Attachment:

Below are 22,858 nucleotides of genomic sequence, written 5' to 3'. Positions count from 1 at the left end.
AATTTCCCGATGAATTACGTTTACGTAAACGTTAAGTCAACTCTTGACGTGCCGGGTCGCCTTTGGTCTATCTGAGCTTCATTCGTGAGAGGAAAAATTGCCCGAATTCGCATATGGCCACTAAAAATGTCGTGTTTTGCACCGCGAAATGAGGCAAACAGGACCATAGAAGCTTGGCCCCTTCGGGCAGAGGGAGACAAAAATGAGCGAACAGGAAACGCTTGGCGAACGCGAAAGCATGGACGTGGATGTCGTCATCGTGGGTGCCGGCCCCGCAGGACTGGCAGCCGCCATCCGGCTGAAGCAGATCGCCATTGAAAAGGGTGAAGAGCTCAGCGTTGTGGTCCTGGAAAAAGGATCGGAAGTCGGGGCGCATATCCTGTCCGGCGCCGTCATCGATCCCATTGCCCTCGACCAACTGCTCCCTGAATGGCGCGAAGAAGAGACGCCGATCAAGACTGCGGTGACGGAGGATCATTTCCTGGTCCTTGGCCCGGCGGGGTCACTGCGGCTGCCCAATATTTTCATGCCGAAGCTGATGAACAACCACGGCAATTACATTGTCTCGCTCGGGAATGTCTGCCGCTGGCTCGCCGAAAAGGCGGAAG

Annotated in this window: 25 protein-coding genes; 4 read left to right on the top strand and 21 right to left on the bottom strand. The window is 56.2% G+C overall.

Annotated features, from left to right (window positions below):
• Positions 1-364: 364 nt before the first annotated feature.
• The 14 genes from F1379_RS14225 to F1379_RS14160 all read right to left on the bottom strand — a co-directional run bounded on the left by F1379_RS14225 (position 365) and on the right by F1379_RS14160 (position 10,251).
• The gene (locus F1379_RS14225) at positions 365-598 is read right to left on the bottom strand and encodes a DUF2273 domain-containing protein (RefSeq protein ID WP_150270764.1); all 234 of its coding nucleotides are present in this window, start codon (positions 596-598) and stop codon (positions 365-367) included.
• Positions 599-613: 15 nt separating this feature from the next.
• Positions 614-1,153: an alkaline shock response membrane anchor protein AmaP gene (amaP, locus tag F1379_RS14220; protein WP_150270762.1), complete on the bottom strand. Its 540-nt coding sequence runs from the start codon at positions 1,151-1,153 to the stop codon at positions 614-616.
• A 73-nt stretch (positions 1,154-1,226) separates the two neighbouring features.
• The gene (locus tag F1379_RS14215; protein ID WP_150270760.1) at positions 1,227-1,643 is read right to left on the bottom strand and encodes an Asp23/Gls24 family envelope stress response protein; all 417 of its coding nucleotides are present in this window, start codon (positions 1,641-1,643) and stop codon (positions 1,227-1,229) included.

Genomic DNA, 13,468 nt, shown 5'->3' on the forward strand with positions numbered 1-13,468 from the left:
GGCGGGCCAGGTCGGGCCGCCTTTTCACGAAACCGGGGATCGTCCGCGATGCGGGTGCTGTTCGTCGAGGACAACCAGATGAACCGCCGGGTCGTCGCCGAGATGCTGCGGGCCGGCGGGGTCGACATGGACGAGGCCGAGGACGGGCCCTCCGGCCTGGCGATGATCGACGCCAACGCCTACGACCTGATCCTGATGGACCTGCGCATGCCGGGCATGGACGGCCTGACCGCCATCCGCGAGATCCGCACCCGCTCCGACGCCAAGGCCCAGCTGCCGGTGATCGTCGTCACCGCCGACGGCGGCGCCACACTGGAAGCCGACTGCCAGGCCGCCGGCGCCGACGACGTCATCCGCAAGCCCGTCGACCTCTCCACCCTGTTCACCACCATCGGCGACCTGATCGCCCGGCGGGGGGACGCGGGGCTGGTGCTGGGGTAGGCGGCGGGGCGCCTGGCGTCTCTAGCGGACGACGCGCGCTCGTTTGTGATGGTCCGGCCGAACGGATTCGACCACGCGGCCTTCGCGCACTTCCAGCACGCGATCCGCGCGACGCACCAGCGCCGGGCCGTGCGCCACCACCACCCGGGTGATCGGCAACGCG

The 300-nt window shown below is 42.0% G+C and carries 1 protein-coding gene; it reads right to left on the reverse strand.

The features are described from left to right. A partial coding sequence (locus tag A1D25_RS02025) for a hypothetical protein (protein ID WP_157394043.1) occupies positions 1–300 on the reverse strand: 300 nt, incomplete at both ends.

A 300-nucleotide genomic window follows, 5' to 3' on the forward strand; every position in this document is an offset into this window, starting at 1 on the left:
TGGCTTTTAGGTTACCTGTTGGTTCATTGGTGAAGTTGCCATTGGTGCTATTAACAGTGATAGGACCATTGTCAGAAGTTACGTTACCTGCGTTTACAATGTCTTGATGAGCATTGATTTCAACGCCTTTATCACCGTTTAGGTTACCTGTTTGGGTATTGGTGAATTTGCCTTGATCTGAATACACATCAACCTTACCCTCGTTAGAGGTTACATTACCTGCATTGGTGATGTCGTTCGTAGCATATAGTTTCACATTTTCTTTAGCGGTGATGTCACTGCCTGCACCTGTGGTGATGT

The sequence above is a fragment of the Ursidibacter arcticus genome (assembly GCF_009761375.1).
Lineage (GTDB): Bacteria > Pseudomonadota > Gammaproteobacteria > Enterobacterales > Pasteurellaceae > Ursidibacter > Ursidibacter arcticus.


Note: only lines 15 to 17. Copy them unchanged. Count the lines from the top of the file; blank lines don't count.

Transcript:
The features are described from left to right. A partial coding sequence (locus tag A1D25_RS02025) for a hypothetical protein (protein ID WP_157394043.1) occupies positions 1–300 on the reverse strand: 300 nt, incomplete at both ends.

A 300-nucleotide genomic window follows, 5' to 3' on the forward strand; every position in this document is an offset into this window, starting at 1 on the left:
TGGCTTTTAGGTTACCTGTTGGTTCATTGGTGAAGTTGCCATTGGTGCTATTAACAGTGATAGGACCATTGTCAGAAGTTACGTTACCTGCGTTTACAATGTCTTGATGAGCATTGATTTCAACGCCTTTATCACCGTTTAGGTTACCTGTTTGGGTATTGGTGAATTTGCCTTGATCTGAATACACATCAACCTTACCCTCGTTAGAGGTTACATTACCTGCATTGGTGATGTCGTTCGTAGCATATAGTTTCACATTTTCTTTAGCGGTGATGTCACTGCCTGCACCTGTGGTGATGT